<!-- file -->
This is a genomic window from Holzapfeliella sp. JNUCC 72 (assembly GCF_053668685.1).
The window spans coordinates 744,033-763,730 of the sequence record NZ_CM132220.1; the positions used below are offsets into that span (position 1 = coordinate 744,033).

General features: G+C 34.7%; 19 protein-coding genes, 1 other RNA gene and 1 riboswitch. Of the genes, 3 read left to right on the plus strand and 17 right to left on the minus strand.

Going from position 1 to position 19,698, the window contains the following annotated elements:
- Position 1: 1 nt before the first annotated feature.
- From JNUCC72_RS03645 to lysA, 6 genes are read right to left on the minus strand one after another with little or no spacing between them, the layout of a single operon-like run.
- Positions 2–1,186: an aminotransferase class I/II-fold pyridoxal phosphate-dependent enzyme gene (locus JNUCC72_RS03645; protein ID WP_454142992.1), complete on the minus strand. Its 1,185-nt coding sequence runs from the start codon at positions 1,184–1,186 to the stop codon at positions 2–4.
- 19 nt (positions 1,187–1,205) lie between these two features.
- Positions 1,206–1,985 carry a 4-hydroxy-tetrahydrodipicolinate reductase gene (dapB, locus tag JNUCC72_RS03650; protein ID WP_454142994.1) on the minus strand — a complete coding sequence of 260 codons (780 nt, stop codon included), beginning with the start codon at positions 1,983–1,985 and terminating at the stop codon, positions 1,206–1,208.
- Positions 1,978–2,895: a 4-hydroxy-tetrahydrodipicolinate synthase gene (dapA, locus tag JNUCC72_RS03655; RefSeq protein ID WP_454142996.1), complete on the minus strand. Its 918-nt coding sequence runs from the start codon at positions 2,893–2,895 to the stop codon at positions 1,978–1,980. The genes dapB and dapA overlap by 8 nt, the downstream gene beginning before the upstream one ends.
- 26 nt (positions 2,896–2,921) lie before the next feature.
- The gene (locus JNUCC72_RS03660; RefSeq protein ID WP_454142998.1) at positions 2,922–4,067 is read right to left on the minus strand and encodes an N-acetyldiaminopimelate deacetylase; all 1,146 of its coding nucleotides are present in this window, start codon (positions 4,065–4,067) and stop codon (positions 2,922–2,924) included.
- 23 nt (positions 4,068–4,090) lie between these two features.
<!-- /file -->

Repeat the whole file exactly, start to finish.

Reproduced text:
This is a genomic window from Holzapfeliella sp. JNUCC 72 (assembly GCF_053668685.1).
The window spans coordinates 744,033-763,730 of the sequence record NZ_CM132220.1; the positions used below are offsets into that span (position 1 = coordinate 744,033).

General features: G+C 34.7%; 19 protein-coding genes, 1 other RNA gene and 1 riboswitch. Of the genes, 3 read left to right on the plus strand and 17 right to left on the minus strand.

Going from position 1 to position 19,698, the window contains the following annotated elements:
- Position 1: 1 nt before the first annotated feature.
- From JNUCC72_RS03645 to lysA, 6 genes are read right to left on the minus strand one after another with little or no spacing between them, the layout of a single operon-like run.
- Positions 2–1,186: an aminotransferase class I/II-fold pyridoxal phosphate-dependent enzyme gene (locus JNUCC72_RS03645; protein ID WP_454142992.1), complete on the minus strand. Its 1,185-nt coding sequence runs from the start codon at positions 1,184–1,186 to the stop codon at positions 2–4.
- 19 nt (positions 1,187–1,205) lie between these two features.
- Positions 1,206–1,985 carry a 4-hydroxy-tetrahydrodipicolinate reductase gene (dapB, locus tag JNUCC72_RS03650; protein ID WP_454142994.1) on the minus strand — a complete coding sequence of 260 codons (780 nt, stop codon included), beginning with the start codon at positions 1,983–1,985 and terminating at the stop codon, positions 1,206–1,208.
- Positions 1,978–2,895: a 4-hydroxy-tetrahydrodipicolinate synthase gene (dapA, locus tag JNUCC72_RS03655; RefSeq protein ID WP_454142996.1), complete on the minus strand. Its 918-nt coding sequence runs from the start codon at positions 2,893–2,895 to the stop codon at positions 1,978–1,980. The genes dapB and dapA overlap by 8 nt, the downstream gene beginning before the upstream one ends.
- 26 nt (positions 2,896–2,921) lie before the next feature.
- The gene (locus JNUCC72_RS03660; RefSeq protein ID WP_454142998.1) at positions 2,922–4,067 is read right to left on the minus strand and encodes an N-acetyldiaminopimelate deacetylase; all 1,146 of its coding nucleotides are present in this window, start codon (positions 4,065–4,067) and stop codon (positions 2,922–2,924) included.
- 23 nt (positions 4,068–4,090) lie between these two features.